KUALA LUMPUR, May 5 — Supermax Corp Bhd’s net profit soared 1,315 per cent to RM1.01 billion in the third quarter (Q3) of the financial year ending June 30, 2021 (FY21) versus RM71.06 million in Q3 FY20.
Revenue jumped 333 per cent to RM1.94 billion from RM447.25 million a year earlier, the glove maker said in a filing with Bursa Malaysia today.
The board of directors has declared a special dividend of 13 sen per share.
Supermax attributed the strong performance to the continued exponential increase in demand globally for medical gloves and other personal protective equipment (PPE) following the Covid-19 pandemic.
The company’s improved performance was also due to the additional production capacity of new lines at Plant #12 Block A and Block B in Klang, Selangor, commissioned during the year and which added 2.2 billion gloves to the group’s annual installed capacity, as well as the increase in the average selling prices for both its manufacturing and distribution divisions.
The glove maker said it also saw an increase in the percentage of the group’s capacity and global sales to end-users, including sales to governments and agencies in over 165 countries.
In a media statement today, Supermax said it would have recorded an even stronger performance were it not for the temporary closure at its Meru, Klang plants to do a complete sanitisation and deep-cleansing exercise due to positive Covid-19 cases among the foreign workers.
“There was a loss of production output in February at the Meru factories when workers were put into mandatory quarantine,” it said.
Supermax said it was currently building five glove manufacturing plants at a cost of RM1.39 billion and they were scheduled for completion progressively within a year.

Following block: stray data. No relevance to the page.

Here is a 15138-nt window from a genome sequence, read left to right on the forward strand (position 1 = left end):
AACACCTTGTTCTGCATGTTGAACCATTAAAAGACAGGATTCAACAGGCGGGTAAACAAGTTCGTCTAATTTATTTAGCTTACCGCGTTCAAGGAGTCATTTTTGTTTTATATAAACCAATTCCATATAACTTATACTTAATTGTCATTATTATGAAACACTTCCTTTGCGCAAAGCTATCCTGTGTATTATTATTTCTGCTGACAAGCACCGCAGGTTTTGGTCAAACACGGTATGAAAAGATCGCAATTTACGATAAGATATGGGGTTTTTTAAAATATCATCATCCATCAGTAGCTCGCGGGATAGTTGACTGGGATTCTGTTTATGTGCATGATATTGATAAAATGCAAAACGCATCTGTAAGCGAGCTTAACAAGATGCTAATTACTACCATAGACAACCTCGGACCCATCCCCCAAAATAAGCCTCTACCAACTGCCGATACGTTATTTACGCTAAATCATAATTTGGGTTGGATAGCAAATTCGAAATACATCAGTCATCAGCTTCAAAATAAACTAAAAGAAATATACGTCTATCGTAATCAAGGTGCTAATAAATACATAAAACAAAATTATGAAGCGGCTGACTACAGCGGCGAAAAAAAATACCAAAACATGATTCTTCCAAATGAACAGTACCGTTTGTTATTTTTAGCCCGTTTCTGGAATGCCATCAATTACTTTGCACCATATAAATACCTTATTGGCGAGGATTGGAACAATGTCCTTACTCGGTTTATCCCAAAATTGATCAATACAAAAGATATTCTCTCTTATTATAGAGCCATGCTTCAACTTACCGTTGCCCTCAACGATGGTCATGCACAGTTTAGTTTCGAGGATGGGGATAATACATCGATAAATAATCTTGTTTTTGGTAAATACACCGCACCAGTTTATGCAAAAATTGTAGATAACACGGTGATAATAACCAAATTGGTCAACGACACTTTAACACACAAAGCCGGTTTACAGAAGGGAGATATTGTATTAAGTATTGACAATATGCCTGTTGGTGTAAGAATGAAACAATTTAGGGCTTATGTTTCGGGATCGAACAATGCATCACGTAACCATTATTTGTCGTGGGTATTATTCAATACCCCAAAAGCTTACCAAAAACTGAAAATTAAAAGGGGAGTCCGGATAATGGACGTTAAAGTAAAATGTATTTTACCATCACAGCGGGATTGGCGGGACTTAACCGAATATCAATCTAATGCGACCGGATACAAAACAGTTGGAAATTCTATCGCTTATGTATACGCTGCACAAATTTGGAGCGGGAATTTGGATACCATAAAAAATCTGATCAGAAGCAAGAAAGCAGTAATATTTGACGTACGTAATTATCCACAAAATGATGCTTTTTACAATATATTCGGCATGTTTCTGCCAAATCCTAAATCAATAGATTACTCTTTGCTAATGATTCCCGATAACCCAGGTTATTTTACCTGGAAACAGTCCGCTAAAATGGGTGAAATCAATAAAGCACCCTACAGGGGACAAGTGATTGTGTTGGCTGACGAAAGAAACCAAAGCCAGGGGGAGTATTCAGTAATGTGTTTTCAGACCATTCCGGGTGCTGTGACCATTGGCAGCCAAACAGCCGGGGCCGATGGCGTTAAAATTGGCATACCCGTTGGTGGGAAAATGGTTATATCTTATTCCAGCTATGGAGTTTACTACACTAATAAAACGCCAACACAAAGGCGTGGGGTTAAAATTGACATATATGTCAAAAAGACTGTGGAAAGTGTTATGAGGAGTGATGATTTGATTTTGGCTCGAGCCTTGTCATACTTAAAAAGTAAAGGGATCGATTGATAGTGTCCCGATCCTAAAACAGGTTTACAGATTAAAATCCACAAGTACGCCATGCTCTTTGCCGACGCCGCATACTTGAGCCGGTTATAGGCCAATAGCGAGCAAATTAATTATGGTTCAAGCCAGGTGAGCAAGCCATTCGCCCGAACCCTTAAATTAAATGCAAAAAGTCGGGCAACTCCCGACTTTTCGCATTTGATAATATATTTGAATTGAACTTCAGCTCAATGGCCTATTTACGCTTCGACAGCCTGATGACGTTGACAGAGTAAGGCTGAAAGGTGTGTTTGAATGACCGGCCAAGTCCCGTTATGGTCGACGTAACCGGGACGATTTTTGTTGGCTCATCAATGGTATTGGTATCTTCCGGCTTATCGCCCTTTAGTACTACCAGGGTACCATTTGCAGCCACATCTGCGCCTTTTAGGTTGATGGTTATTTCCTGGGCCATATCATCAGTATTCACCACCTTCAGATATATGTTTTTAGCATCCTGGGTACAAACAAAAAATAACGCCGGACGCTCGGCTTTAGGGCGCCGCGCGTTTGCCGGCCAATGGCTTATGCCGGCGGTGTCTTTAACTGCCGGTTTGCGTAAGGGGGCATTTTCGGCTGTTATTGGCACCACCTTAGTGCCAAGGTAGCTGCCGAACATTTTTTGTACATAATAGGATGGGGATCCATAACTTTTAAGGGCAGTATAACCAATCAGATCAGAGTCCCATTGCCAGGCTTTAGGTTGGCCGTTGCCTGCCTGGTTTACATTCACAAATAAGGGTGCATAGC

The plants are expected to add a new glove-making capacity of 22.25 billion, bringing the group’s total capacity to 48.42 billion gloves by the end of 2022.
It is also reinvesting the earnings derived from its PPE distribution centres into the respective countries where it operates, particularly the United States (US).
Capital expenditure earmarked for the US is at US$300 million (US$1=RM4.11) for Phase 1 and US$250 million for Phase 2.
Currently, the company is working with various government agencies in the US to identify suitable manufacturing sites, negotiate with various agencies, counties and local governments to provide the infrastructure that the company needs to manufacture medical gloves.
“We have so far received approval from a state government and capital investment tax credit with a projected capital investment of US$482 million.
“We are currently working with another state for similar or better capital investment incentives before making the final decision on the state and the shortlisted manufacturing site,” it added.
Supermax said it expected glove demand and consumption to moderate with the global vaccine rollout.
“The company believes that it will likely be gradual and not drop sharply due to the structural change in consumption, such as new consumption and customers, as well as greatly heightened healthcare and hygiene awareness,” it noted.
Supermax said global glove prices had begun to decrease as more new glove players from China, Malaysia and Thailand had jumped on the bandwagon.
Glove prices have since dropped between 15 per cent and 25 per cent.
“Currently, the spot market prices are lower than the contracted prices,” it said.
Meanwhile, through its own brand manufacturing model, Supermax produces gloves, packages, and markets under its in-house brands.
It currently exports 58 per cent of its products under its brands via its distribution centres and 40 per cent through independent distributors.
The remaining two per cent is for original equipment manufacturer production.